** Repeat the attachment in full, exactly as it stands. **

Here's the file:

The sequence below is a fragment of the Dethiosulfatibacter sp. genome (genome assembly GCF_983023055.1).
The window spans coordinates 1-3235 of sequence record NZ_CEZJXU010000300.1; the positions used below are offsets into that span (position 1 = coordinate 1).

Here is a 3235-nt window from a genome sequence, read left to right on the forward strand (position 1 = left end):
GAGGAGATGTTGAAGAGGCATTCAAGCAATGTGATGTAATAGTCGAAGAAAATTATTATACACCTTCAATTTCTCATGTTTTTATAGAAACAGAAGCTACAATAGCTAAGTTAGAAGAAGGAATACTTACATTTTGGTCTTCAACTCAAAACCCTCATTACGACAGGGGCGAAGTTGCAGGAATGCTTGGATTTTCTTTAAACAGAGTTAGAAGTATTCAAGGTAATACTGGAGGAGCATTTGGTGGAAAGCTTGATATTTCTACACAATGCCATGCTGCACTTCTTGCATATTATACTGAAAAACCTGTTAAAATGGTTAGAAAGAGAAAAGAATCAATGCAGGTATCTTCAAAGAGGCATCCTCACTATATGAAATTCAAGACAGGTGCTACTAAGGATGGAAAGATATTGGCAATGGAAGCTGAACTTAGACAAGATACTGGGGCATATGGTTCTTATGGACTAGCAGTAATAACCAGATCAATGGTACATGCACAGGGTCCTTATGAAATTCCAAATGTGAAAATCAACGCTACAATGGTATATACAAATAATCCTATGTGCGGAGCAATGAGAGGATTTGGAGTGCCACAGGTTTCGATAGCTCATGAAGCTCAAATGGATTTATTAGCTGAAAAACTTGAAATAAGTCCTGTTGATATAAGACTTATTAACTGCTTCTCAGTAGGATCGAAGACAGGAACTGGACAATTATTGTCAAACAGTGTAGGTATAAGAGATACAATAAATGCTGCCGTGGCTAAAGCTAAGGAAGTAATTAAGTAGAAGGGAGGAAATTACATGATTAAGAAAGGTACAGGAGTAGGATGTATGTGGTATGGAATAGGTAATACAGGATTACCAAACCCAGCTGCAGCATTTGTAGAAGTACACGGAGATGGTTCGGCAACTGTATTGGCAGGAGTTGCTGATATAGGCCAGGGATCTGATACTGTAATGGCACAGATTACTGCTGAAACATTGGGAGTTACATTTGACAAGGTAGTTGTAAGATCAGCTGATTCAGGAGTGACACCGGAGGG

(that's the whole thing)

The sequence below is a fragment of the Dethiosulfatibacter sp. genome (genome assembly GCF_983023055.1).
The window spans coordinates 1-3235 of sequence record NZ_CEZJXU010000300.1; the positions used below are offsets into that span (position 1 = coordinate 1).

Here is a 3235-nt window from a genome sequence, read left to right on the forward strand (position 1 = left end):
GAGGAGATGTTGAAGAGGCATTCAAGCAATGTGATGTAATAGTCGAAGAAAATTATTATACACCTTCAATTTCTCATGTTTTTATAGAAACAGAAGCTACAATAGCTAAGTTAGAAGAAGGAATACTTACATTTTGGTCTTCAACTCAAAACCCTCATTACGACAGGGGCGAAGTTGCAGGAATGCTTGGATTTTCTTTAAACAGAGTTAGAAGTATTCAAGGTAATACTGGAGGAGCATTTGGTGGAAAGCTTGATATTTCTACACAATGCCATGCTGCACTTCTTGCATATTATACTGAAAAACCTGTTAAAATGGTTAGAAAGAGAAAAGAATCAATGCAGGTATCTTCAAAGAGGCATCCTCACTATATGAAATTCAAGACAGGTGCTACTAAGGATGGAAAGATATTGGCAATGGAAGCTGAACTTAGACAAGATACTGGGGCATATGGTTCTTATGGACTAGCAGTAATAACCAGATCAATGGTACATGCACAGGGTCCTTATGAAATTCCAAATGTGAAAATCAACGCTACAATGGTATATACAAATAATCCTATGTGCGGAGCAATGAGAGGATTTGGAGTGCCACAGGTTTCGATAGCTCATGAAGCTCAAATGGATTTATTAGCTGAAAAACTTGAAATAAGTCCTGTTGATATAAGACTTATTAACTGCTTCTCAGTAGGATCGAAGACAGGAACTGGACAATTATTGTCAAACAGTGTAGGTATAAGAGATACAATAAATGCTGCCGTGGCTAAAGCTAAGGAAGTAATTAAGTAGAAGGGAGGAAATTACATGATTAAGAAAGGTACAGGAGTAGGATGTATGTGGTATGGAATAGGTAATACAGGATTACCAAACCCAGCTGCAGCATTTGTAGAAGTACACGGAGATGGTTCGGCAACTGTATTGGCAGGAGTTGCTGATATAGGCCAGGGATCTGATACTGTAATGGCACAGATTACTGCTGAAACATTGGGAGTTACATTTGACAAGGTAGTTGTAAGATCAGCTGATTCAGGAGTGACACCGGAGGG